The United States suffers from a pandemic of civic ignorance and a deep deficit of civic respect. Only one in three Americans can pass the civics portion of the U.S. citizenship test. A mere 24% of eighth-graders test “proficient” or better in civics and government, while a pitifully low 15% are proficient in U.S. history.
The recent assault on our nation’s capital and the subsequent response should be a wake-up call to the profound consequences of civic ignorance and disrespect.
The assault itself, an act of deep disrespect never seen before, was based on the deeply flawed premise that Congress or the vice president could and should change the outcome of the 2020 presidential electoral vote. The fact is that the meeting in Washington on Jan. 6 was not a session of the so-called Electoral College. In fact, what we call the Electoral College does not exist as a formal body or hold meetings, and it is not even mentioned in the Constitution.
Instead, the civic facts are that our presidential election is really 51 separate elections run by the states and the District of Columbia under the Constitution. These elections choose electors in each state who, in turn, vote for their candidate. Those results are then sent to Congress, and it meets, as it did on Jan. 6, to receive the votes and certify the outcome.
What an act of civic disrespect, then, when protesters scaled the walls of the Capitol and barged into chambers and offices to protest electoral votes that are not even under the control of Congress. If people want to violate the law and risk arrest to make a statement, it behooves them to at least understand whose work they are protesting.
Now the people want Congress to “do something” about removing President Trump from office before his term ends next week, and the first idea brought forward is to use the 25th Amendment. Neither the people nor even members of Congress seem to understand that the amendment is focused on presidential “disability,” not disagreement or lack of trust. The three times it has been invoked involved medical procedures that “disabled” a president, as intended.
If not the 25th Amendment, people want impeachment, apparently without understanding that it is a two-step, lengthy process that would run well beyond the remainder of Trump’s term. Yes, the House can “impeach” by taking a simple vote, but a full trial in the Senate will take weeks, after awaiting the end of the current Senate recess next week. Impeachment is about removing people from office for high crimes and misdemeanors, not just making a political statement after the fact.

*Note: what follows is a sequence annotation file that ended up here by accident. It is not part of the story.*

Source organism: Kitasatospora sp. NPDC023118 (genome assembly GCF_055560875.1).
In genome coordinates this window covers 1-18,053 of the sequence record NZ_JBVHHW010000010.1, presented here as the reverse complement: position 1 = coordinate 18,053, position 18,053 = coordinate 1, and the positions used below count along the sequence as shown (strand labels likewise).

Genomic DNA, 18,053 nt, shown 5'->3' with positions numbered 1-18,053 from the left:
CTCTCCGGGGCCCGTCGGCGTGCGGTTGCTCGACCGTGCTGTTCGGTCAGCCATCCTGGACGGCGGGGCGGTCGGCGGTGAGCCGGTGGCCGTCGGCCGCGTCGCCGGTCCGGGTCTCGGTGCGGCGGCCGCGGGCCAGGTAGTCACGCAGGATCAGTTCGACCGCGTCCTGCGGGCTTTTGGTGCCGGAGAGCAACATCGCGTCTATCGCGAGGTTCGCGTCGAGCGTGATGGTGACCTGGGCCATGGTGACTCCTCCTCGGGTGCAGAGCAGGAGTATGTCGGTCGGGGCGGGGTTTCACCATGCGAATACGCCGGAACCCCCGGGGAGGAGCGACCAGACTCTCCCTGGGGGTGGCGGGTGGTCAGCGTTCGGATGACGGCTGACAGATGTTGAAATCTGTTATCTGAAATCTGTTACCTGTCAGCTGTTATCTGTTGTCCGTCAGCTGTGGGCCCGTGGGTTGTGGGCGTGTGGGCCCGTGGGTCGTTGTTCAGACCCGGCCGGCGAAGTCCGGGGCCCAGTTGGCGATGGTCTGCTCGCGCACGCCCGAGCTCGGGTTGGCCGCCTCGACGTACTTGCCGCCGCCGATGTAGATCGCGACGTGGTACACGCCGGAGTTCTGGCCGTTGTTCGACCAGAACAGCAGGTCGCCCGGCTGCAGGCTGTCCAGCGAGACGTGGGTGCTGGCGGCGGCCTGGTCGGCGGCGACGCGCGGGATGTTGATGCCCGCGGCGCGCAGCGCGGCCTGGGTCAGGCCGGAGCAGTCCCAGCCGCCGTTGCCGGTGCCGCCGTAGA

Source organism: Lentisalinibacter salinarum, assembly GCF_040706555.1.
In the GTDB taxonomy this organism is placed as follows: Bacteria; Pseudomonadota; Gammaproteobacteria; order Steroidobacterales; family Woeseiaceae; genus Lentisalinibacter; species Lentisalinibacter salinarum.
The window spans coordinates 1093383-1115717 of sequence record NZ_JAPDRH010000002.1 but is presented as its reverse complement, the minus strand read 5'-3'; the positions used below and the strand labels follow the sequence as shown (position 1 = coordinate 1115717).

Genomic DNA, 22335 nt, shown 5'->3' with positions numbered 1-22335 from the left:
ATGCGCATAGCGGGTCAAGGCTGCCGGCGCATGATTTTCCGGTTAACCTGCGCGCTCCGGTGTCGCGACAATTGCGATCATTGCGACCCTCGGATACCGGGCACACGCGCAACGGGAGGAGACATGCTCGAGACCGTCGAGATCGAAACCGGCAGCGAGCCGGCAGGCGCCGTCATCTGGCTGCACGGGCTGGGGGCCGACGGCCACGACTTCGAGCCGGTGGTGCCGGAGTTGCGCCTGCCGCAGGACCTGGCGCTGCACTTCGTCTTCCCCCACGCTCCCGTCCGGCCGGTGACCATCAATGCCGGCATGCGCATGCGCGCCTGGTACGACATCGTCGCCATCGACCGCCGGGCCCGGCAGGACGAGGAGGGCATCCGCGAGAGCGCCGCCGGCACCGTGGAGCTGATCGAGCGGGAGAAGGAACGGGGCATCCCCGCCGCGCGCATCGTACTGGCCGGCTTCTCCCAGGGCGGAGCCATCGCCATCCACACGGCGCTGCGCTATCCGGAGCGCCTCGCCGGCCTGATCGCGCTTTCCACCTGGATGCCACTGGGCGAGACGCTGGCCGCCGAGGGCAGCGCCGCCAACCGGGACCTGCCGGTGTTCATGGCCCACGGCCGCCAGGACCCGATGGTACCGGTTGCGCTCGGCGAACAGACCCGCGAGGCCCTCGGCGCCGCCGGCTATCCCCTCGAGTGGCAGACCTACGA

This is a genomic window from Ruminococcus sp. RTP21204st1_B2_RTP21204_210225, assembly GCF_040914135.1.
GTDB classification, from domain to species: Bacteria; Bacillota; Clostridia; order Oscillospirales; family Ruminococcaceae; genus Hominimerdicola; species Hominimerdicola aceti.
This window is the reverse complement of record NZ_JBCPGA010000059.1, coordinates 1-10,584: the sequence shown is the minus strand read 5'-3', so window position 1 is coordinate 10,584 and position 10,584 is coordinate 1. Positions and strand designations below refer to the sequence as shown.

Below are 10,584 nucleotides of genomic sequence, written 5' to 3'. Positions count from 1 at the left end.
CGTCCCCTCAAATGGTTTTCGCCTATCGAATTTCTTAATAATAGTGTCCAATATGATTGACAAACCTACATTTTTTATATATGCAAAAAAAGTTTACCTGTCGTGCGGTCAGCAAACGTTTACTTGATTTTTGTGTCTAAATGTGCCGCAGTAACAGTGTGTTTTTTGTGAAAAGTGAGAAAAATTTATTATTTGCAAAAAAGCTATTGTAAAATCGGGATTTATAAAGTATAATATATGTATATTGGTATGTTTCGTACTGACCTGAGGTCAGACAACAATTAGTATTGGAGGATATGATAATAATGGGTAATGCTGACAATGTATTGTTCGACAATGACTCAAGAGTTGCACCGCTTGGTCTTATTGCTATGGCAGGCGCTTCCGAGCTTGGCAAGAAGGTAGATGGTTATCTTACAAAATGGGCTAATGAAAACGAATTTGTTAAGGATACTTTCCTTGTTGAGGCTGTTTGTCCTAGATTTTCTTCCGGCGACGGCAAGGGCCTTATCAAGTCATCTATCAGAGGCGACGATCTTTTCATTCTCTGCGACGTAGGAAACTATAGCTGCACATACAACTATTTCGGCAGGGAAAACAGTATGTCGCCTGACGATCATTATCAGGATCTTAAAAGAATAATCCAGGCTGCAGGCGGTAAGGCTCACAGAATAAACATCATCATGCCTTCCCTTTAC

This unfortunate chapter in our current history is riddled with civic ignorance and misunderstanding, from citizens and leaders alike. It would be nice if we could send members of Congress to a civics or constitutional law class before they serve. In fact, a colleague has told me he will introduce a ballot proposition in his state to require that political candidates pass a civics test before they qualify to run for office. His intentions are good, but I doubt his measure will be enacted.
What we can do is redouble our efforts toward better civic education in our schools so young people will develop a better understanding of how our republic works before they are in charge of running it. We need a full year of civic education to be required in every state (only nine states require that now). We need to resume teaching civics in elementary and middle schools, from which it has largely disappeared. We need to spend more than 5 cents per student per year on civic education when we are spending $54 per student annually on STEM education.
Yes, our present circumstance is a problem of hyperpartisanship and division. Yet have allowed this to occur because of the failure of civic education. We desperately need to develop, as President Ronald Reagan said in his farewell address, “an informed patriotism” among our people.
David Davenport is a contributor to the Washington Examiner’s Beltway Confidential blog. He is a research fellow at the Hoover Institution and a senior fellow at the Ashbrook Center. He is the co-author, with Gordon Lloyd, of How Public Policy Became War.